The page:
We have concluded that TEQSA plays an important national and international role in asserting and maintaining the quality of Australia’s higher education system which needs to be retained. We note TEQSA itself in reflecting on its regulatory practice in recent times has signalled some changes in direction and we welcome these. Nevertheless, the question for us has evolved to how to shape TEQSA’s mandate in a way which ensures its resilience and relevance in higher education into the future.
The recommendations are
1. The Government should reduce TEQSA’s functions to focus on its core activities as a regulator; to reduce the number of Commissioners over time and revise their roles and responsibilities to allow greater decision making-responsibilities to be assigned to case managers or other TEQSA staff as appropriate;
2. The Government should establish mechanisms for TEQSA to consult with stakeholders and receive sector advice; for example by creating an overarching advisory council with stakeholder representatives and subject experts. Such a council could also provide advice to the Minister on how TEQSA is progressing against its Strategic Plan;
3. TEQSA should detail how the principles of risk, necessity and proportionality apply to different types of providers, for example, publicly funded institutions, for profit providers and/or not-for-profit. This could be effected through a set of legislative guidelines.
4. TEQSA should identify how existing regulatory processes such as Mission-based Compacts, funding agreements and the Institutional Performance Portfolios could be used to streamline the re registration processes for established providers;
5. TEQSA should prioritise improved timeliness in delivering TEQSA’s key activities of initial provider registration and course accreditation. This could be effected through a Ministerial direction to the TEQSA CEO regarding allocation of resources.
6. The Government must reduce duplication across within the regulatory architecture by requiring specific consideration of how any matter in question, for example the ESOS National Code, aligns with its other regulatory components and partners. This could be enacted through structured MoU and letters of arrangements between TEQSA, the department and other regulatory bodies to cover such items as: o Financial viability assessments for providers approved under HESA; o Risk assessment priorities; o Consultation forums.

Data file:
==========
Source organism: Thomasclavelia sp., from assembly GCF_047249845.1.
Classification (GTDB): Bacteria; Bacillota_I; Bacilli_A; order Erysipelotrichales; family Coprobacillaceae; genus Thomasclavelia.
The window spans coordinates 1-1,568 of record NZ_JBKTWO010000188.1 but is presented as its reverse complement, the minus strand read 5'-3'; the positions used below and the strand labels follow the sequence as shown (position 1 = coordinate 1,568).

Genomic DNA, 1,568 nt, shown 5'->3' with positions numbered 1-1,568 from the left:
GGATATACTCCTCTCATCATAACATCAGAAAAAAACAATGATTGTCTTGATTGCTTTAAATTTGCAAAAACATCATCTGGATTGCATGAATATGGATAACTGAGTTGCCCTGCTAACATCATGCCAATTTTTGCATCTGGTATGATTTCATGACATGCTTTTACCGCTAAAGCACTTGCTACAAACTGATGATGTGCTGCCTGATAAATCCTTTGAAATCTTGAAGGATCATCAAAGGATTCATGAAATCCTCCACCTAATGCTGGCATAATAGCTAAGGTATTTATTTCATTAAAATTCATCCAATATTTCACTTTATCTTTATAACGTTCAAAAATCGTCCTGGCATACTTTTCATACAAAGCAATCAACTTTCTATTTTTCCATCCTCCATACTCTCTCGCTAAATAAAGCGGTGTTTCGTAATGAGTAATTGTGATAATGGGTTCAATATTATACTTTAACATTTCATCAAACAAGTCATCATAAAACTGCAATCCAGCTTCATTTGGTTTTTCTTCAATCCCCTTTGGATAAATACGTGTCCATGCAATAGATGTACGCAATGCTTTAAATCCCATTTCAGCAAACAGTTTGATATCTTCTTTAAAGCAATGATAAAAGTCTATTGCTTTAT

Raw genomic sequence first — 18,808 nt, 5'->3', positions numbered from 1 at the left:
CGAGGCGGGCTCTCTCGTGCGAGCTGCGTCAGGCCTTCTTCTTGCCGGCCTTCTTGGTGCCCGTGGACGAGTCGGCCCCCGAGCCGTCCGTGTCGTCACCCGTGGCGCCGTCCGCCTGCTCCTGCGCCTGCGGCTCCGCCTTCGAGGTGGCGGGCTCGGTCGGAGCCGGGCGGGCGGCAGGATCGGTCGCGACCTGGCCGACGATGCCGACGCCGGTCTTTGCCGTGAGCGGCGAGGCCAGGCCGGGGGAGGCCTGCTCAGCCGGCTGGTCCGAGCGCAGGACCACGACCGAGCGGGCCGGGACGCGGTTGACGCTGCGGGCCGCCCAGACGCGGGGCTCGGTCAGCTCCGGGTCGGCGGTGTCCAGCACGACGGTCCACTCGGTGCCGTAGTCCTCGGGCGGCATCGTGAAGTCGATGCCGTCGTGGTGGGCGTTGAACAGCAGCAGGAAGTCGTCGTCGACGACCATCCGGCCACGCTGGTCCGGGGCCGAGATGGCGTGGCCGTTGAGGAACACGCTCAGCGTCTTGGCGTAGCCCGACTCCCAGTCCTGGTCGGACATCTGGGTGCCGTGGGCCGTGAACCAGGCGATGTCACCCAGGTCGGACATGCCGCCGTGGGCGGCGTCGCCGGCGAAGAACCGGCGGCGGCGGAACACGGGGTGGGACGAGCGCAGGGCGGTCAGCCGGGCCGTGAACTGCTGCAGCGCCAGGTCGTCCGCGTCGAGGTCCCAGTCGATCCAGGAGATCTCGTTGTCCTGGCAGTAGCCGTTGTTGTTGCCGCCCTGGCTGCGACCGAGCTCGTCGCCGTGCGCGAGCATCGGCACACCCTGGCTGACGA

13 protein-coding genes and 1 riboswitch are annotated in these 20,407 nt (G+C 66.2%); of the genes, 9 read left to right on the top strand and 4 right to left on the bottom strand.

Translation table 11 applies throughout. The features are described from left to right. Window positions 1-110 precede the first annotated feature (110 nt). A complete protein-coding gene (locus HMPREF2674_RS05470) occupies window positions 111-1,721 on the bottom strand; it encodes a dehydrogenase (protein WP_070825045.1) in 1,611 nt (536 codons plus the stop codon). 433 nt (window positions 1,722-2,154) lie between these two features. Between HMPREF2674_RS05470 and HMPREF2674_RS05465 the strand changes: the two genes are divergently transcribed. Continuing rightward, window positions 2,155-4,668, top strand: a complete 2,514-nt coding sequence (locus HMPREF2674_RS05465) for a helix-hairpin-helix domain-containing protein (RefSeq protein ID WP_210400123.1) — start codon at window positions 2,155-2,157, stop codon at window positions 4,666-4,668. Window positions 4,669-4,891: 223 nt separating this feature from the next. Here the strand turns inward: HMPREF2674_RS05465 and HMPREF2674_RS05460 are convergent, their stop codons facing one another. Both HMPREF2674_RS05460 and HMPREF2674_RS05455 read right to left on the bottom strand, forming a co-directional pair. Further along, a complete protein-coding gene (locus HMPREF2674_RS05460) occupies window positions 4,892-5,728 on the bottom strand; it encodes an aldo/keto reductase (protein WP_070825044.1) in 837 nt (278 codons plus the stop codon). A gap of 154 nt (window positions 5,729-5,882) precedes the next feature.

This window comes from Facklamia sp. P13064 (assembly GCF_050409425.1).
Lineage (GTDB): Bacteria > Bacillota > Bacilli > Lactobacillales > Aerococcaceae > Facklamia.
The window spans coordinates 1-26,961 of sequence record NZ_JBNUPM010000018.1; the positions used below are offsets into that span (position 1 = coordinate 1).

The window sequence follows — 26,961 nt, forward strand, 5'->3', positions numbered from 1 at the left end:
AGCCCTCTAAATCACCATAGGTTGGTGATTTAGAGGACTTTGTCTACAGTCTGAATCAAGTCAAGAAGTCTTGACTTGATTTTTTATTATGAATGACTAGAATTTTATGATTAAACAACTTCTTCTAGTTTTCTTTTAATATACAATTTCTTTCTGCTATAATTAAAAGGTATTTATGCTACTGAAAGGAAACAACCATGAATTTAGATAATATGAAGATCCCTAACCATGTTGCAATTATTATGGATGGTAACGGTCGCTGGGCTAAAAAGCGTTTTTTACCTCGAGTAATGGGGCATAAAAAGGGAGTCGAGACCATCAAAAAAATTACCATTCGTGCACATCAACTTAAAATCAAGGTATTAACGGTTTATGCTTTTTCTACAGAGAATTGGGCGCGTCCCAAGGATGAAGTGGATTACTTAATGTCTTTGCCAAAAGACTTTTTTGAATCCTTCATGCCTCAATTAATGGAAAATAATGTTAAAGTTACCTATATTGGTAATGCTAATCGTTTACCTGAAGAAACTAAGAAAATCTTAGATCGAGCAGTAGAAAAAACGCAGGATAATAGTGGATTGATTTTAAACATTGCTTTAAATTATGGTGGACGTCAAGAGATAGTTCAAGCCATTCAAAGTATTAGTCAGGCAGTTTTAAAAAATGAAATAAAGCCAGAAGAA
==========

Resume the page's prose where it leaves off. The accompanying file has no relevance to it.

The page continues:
7. The Government must align better the work of existing players, such as the Higher Education Standards Panel and the Australian Qualifications Framework Council and how they are structured to support a quality tertiary education system. Government also needs to address and manage concerns for the sector regarding the role of the AQF and the outcomes of the review of higher education standards in a way which usefully guides their implementation by higher education providers in support of a quality system.
8. The Government must reduce duplication between the four Acts. This could be commenced by formalising, and extending the roles of information sharing / policy advisory groups, such as NAGHEDI, the tertiary education standards setting agencies and meetings of the regulators and the department. Any requirements related to the business nature of providers must be considered against the principle of ‘collect once, use multiple times’, such as: o Corporate governance; and o Financial reporting.
9. The Government must identify and agree the alignment of activities between the Acts with ASQA and TEQSA that can be undertaken (i) without legislative change; and (ii) with legislative change, such as: o Improving information sharing provisions through identifying what data and information is available and how constraints are applied o Aligning the registration periods; penalty processing, nature and format of national registers and fee structures; and o Assigning responsibility for registering dual sector providers, fit and proper persons, and financial viability assessments.
10. The Government engage with TEQSA to agree where duplication, reporting or otherwise, can be addressed immediately; and
11. The Government identify as soon as possible how NAGHEDI’s role can be formalised and strengthened with the aim of creating a single national higher education data collection agency; and include a role for NAGHEDI as the data clearinghouse / survey advisory body for TEQSA.